Within the first day of owning the new prairie dogs, two of them started gnashing their teeth (an indication of pain). It turns out that the little one was too young to even feed herself. We had to feed her baby-food with a syringe, as a drastic, short-term solution.

Through a continuing dialog with Dr. Seaberg, she filled us in with additional information on the prairie dog industry in SE Florida. We were told that there is a specific supplier that services most of the region, and whom acquires the prairie dogs from wild colonies by vacuuming the babies from their holes, by the hundreds. Sadly, Jen and I already knew about the vacuuming, as prairie dogs are notoriously difficult to breed in captivity. What we didn’t know was the sheer volume, or that this is done so ignorantly and heartlessly that they buy these prairie dogs for about $10 each, about 20% of the dogs die off, and the dead are just fed to reptiles. This explains why they’re being distributed by a reptile store.

Worse yet, apparently the man who supplies the store has a history of unethical practices, and routinely changes company names and passes ownership to escape any heat that he gets. For some reason, the state seems to want to persecute the individual, rather than seeking to understand a defenseless and exploited creature that they could lay down legislation or policy to protect. These are the same people who let the pythons consume half of our Everglades wildlife before deciding to take action.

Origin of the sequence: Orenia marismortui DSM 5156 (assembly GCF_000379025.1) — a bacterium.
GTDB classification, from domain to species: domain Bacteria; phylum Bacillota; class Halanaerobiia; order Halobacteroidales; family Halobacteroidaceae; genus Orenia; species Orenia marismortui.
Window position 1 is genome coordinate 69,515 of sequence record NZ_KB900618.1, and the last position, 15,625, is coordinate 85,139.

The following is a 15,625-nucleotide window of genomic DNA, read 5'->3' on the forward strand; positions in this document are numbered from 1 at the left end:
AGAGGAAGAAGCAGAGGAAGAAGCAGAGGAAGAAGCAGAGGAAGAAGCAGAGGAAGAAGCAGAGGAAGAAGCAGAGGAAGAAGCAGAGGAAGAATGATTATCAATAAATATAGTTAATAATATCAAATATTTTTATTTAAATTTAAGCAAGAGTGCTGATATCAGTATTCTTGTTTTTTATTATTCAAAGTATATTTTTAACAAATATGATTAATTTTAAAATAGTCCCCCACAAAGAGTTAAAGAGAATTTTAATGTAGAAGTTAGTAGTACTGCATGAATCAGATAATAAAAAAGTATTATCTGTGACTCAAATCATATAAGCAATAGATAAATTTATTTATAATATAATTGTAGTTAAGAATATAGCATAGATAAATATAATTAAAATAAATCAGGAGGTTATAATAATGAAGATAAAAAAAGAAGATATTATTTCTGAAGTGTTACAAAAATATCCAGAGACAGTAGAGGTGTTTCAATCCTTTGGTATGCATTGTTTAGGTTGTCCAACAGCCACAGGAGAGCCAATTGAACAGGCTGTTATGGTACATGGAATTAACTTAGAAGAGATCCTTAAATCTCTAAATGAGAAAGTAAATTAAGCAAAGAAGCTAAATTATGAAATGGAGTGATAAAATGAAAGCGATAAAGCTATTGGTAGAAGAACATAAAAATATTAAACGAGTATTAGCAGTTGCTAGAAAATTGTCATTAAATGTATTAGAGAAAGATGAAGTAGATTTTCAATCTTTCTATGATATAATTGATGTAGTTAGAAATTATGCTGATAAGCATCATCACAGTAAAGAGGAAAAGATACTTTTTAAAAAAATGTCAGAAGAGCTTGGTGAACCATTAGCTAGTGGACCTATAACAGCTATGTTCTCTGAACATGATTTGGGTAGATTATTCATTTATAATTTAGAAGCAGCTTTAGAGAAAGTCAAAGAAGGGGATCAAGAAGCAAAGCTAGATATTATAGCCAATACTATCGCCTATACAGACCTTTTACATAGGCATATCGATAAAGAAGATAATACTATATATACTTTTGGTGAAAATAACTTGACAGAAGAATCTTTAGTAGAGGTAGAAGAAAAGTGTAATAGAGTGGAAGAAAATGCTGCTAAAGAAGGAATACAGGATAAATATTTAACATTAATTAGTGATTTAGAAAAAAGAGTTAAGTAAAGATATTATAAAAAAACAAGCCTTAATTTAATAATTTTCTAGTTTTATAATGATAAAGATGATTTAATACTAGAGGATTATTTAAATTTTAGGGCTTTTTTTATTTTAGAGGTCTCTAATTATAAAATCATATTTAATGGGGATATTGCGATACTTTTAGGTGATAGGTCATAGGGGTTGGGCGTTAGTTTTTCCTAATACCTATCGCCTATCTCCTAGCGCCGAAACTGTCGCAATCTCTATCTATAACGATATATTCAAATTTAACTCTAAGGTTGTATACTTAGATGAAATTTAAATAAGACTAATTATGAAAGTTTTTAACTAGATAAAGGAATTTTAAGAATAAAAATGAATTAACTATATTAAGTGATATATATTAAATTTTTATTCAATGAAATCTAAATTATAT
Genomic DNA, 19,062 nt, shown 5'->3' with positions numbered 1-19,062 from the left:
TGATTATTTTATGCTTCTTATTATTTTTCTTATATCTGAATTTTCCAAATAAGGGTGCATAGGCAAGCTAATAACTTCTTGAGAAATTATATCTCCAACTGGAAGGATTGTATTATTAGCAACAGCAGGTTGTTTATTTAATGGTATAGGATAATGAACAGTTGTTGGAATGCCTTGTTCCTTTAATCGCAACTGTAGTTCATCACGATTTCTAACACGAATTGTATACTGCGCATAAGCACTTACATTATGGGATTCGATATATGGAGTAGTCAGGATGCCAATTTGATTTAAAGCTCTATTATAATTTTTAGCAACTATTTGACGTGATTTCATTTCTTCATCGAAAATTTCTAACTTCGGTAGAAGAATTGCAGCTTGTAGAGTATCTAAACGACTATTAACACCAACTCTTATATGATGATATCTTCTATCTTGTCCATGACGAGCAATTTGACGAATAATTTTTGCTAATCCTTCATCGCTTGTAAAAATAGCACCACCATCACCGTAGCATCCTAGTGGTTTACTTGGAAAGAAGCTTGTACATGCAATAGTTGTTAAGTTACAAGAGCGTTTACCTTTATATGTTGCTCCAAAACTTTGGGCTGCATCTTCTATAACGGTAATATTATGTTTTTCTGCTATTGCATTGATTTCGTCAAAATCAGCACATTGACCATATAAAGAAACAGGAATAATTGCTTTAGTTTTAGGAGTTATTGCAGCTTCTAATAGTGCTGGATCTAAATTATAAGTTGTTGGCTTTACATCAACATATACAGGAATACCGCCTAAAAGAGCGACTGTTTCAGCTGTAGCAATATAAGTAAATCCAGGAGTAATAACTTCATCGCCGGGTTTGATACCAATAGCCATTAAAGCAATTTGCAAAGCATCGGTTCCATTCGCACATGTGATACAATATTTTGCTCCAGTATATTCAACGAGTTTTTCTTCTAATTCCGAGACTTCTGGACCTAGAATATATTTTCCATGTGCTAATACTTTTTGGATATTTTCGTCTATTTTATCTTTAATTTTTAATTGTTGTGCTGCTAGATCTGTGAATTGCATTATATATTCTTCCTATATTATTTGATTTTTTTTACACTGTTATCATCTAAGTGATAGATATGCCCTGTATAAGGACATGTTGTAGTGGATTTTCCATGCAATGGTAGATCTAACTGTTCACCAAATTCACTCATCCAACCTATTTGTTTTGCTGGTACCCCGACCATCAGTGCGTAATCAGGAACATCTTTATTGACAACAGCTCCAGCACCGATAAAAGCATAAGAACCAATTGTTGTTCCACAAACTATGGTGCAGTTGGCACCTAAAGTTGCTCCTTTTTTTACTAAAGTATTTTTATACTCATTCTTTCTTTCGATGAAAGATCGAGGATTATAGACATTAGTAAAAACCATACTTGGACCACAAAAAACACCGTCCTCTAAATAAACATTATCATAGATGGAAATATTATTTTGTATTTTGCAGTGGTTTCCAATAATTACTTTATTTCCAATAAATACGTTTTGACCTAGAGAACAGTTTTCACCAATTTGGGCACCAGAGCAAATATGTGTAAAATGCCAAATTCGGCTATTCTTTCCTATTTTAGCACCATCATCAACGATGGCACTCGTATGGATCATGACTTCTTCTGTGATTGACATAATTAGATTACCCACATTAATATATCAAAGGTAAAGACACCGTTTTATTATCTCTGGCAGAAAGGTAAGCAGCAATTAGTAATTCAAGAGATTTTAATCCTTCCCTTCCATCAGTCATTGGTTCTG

With all of that said, stay away from Strictly Reptiles, in Hollywood (Florida).

Although the one guy supplies the majority of the Florida market, there are a few other people that do sell to places in Florida as brokers from other states. Make sure to do your research and ask questions in advance before making a purchase. This is highly advisable to prevent you from experiencing what we did. Find out if they were vacuum captured or humanely captured. If they can’t or won’t answer you, then I’d be wary as what they could be hiding. SR, mentioned above, made a point of completely forbidding all photography, which is beyond suspicious. If they can’t be forthright with information, this should be a red flag. All prairie dogs, despite capture methods, do need good quality, knowledgeable homes where people do their research in advance and are ready for what it takes for this long term, but wonderful commitment. It is better to be proactive with this species and not reactive for their success.